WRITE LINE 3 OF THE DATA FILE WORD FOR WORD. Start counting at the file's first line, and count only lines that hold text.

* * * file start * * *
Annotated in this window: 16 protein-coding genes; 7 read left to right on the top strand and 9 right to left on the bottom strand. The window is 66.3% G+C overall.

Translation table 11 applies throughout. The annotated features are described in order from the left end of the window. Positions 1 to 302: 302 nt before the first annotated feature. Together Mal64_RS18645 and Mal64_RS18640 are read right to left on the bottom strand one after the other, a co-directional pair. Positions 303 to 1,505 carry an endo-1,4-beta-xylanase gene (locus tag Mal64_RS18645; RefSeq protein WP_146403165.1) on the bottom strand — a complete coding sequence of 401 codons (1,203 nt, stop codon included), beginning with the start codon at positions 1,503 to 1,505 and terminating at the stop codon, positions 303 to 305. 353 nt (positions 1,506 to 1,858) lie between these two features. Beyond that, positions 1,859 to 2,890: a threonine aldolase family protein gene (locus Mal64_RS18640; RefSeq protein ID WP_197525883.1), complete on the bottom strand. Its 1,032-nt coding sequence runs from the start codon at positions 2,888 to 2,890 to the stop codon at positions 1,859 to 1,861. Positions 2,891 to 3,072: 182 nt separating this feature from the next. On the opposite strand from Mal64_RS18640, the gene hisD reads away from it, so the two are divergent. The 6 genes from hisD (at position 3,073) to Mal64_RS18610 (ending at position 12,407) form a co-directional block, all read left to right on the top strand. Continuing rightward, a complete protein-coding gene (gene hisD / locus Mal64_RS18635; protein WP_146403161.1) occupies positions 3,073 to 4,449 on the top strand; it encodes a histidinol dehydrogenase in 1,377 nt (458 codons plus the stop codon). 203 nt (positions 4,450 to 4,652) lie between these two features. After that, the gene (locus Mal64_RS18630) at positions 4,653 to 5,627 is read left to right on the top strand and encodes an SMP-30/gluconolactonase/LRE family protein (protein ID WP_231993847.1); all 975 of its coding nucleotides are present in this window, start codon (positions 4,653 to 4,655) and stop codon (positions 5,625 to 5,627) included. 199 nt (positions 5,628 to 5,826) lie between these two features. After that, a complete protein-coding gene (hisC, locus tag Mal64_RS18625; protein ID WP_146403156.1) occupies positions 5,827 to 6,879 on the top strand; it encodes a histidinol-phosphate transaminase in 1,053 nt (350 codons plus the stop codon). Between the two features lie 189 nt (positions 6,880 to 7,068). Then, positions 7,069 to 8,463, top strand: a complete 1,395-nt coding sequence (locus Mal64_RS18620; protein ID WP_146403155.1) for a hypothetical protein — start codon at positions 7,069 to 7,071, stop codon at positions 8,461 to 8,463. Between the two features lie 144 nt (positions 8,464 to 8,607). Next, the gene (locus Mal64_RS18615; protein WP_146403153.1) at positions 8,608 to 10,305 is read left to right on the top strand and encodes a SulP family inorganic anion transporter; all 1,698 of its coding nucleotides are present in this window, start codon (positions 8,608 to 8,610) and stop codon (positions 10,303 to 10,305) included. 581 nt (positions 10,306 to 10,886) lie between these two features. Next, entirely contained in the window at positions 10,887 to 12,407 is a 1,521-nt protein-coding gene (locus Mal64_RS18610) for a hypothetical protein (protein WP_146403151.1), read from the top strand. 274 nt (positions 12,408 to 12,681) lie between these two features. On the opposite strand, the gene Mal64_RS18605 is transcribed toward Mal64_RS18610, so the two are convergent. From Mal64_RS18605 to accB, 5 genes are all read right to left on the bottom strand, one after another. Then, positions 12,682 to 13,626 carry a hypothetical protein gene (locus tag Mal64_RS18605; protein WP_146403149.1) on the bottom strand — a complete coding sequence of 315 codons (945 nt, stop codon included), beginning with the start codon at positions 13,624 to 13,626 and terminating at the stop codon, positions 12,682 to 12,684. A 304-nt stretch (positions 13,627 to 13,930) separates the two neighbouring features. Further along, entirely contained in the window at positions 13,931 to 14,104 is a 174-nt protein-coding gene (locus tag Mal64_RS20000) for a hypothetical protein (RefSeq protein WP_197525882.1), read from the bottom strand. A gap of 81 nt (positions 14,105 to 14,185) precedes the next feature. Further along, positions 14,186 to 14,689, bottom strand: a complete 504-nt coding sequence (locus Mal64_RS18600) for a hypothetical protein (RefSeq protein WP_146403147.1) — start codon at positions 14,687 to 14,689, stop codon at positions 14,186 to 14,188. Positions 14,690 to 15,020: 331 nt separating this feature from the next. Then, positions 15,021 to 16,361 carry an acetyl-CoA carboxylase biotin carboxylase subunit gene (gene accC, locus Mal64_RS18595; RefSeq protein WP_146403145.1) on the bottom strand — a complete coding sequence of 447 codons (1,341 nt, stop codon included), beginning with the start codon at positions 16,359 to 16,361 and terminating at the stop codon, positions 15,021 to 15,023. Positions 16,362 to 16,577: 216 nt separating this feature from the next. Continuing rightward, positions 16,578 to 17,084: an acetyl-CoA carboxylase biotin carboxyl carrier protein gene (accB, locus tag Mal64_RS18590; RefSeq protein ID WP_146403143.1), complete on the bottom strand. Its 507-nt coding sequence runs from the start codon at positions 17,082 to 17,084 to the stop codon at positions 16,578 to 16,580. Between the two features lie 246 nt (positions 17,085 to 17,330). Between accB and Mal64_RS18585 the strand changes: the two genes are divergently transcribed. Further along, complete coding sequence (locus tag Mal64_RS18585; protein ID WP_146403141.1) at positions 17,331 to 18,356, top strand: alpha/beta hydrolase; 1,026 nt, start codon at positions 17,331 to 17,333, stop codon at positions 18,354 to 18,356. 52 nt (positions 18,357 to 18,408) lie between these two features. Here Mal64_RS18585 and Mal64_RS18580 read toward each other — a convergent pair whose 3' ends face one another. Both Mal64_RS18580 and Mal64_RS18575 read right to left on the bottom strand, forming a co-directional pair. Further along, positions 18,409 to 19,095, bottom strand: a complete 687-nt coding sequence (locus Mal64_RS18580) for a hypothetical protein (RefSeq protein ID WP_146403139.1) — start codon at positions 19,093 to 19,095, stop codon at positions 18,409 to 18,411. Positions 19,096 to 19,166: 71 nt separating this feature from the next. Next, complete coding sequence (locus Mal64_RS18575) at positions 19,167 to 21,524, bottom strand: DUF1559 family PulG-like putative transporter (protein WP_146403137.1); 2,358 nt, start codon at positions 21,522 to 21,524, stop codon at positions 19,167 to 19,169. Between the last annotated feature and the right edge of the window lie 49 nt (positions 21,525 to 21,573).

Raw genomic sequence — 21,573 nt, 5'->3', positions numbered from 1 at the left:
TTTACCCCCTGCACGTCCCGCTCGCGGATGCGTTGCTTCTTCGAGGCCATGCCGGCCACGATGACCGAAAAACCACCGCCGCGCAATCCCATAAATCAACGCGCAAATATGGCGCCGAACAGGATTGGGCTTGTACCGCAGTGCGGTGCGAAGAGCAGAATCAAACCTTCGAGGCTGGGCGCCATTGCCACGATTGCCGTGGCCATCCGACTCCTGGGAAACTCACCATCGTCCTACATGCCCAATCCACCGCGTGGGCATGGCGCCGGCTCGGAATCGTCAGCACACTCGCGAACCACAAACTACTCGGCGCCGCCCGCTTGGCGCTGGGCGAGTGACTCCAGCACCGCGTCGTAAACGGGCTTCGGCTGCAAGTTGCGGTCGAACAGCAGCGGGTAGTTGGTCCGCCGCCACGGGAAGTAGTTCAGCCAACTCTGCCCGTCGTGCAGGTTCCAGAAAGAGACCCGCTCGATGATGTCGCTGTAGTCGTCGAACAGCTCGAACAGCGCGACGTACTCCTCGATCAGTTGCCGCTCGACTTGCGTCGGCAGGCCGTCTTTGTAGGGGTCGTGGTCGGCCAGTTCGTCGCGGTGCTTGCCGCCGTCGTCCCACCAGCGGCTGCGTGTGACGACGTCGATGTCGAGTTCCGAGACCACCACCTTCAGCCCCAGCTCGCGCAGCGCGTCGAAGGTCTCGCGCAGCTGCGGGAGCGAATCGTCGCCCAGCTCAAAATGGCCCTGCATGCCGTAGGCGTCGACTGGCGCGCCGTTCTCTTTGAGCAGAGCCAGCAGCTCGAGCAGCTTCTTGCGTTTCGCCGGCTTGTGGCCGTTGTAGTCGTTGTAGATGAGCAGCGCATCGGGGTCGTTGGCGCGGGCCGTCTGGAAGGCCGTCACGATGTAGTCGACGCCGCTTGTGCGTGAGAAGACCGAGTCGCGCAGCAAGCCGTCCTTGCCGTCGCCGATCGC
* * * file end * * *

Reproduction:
Raw genomic sequence — 21,573 nt, 5'->3', positions numbered from 1 at the left: